Ladies and Gentlemen,
First of all, I would like to congratulate the Finnish Institute of International Affairs for its 60th anniversary. Finland needs an institute that is both Finnish and international.
The same demand also applies to our foreign and security policy. Finland needs a foreign and security policy that is both Finnish and international. We cannot, and do not want to, turn our backs on the world we live in, no matter how challenging the environment is.
But neither can we afford to forget our own national interests, not for one moment. More often than not, international and Finnish concerns go hand in hand, without contradictions. Yet there are also moments when we have to make difficult choices. Choices where the Finnish interests must prevail. We cannot delegate this responsibility to anyone else.
Recent experiences, from very different walks of life, speak volumes. Whether it was the pandemic or the refugee crisis, the immediate reactions to sudden international challenges have been very similar. National, not international. If others around us operate on the basis of their national interests, pure altruism from our side makes us more vulnerable.
Finland must not end up in a situation where, simultaneously, our assessment of internal and external security risks is less vigorous and our legislation less rigid than those of our peers. For good reason, we consider it self-evident that our Nordic friends are liberal democracies. We should also pay close attention to how seriously, and by what means, they address their security these days. Finland must not diverge from that path.
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As many of you may know, my holistic view of Finland’s security sees it as resting on four pillars. They are, first, the national defence and security; second, the Western integration and partnerships; third, the relationship with Russia; and fourth, the international system and comprehensive security.
Unlike real pillars, none of them is fixed in stone. They change and evolve over time. Like real pillars, however, they must form a coherent whole. If one weakens and cannot be strengthened, others have to be able to carry more of the weight on them. Such an active stability policy, as I have called it, requires constant care and attention.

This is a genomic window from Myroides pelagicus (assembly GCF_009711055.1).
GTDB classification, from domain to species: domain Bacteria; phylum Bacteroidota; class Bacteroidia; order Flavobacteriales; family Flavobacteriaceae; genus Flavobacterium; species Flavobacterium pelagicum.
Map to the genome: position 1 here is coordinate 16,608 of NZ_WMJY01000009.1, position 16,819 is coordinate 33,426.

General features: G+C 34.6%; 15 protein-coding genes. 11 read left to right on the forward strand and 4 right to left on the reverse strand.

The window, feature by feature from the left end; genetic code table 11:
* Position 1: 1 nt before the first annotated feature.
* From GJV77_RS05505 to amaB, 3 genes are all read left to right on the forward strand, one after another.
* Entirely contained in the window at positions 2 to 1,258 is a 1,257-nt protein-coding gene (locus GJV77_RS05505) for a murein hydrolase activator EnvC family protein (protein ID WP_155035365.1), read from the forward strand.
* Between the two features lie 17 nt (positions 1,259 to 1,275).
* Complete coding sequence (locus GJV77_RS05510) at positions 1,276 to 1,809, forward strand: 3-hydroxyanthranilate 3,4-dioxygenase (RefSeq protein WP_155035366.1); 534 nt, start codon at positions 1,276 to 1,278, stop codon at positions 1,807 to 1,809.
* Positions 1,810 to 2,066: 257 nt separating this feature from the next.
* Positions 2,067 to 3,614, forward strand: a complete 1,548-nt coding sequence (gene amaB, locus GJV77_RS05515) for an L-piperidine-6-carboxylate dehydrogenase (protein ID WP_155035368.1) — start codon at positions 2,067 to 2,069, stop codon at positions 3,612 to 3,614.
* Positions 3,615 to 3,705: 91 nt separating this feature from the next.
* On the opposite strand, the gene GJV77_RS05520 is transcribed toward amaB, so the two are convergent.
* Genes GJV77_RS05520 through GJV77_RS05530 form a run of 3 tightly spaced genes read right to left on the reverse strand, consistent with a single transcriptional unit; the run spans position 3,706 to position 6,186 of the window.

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Let me begin with the first pillar, our national defence and security. As I have often said, a credible defence has a twofold function. On the one hand, it raises the threshold against a potential aggressor. On the other, it makes us a more lucrative partner for others, particularly when interoperability is high.
A credible defence builds on adequate military capabilities and resources. Our past and future procurements for the different domains are necessary to make sure that our national capacity stays on top of emerging challenges.
But a credible defence cannot be built on hardware alone. It also stems from the very mindset of the population: a genuine will to defend one’s own country. That will has traditionally been on a remarkably high level in Finland. That does not mean that we could take it for granted in the future. We must actively nurture that will in the coming generations.
Increasingly, that kind of a mindset is also a prerequisite for our security beyond the strictly military definition of the term. New technologies and the modern information space provide us with plenty of positive opportunities. At the same time, we need our entire population to be alert to the dangers and the risks they bring along. More than ever, our security is becoming the responsibility of each individual citizen.
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Over the past years, Finland has consistently built a dense web of defence and security partnerships. Bilaterally, we work very closely with the United States, with Sweden and with Norway. Trilaterally, with the United States and Sweden on the one hand, with Sweden and Norway on the other, our statements of intent enable joint cooperation with the same key partners.
Our trilateral cooperation with Sweden and with Norway focuses on our common Northern environment. It was kicked off politically by an informal meeting I convened to Kultaranta two years ago. I have now been pleased to see that Sweden, Norway and Denmark have followed suit with a similar arrangement focusing on the region they share. Both endeavours are in line with the joint objectives of our Nordic defence cooperation, increasing our common security.
With a wider regional perspective, Finland has intensified its cooperation with France and the United Kingdom. We actively participate in the UK-driven Joint Expeditionary Force as well as in the French-led European Intervention Initiative.
As we have seen, most recently with the AUKUS announcement for the Indo-Pacific region, new kinds of multinational defence arrangements continue to proliferate. In the public discussion, new ad-hoc groups have sometimes been seen as undermining the credibility of existing alliances and unions. Sometimes one also hears veiled indications that a direct relationship with the United States is even more important than the relationship with NATO.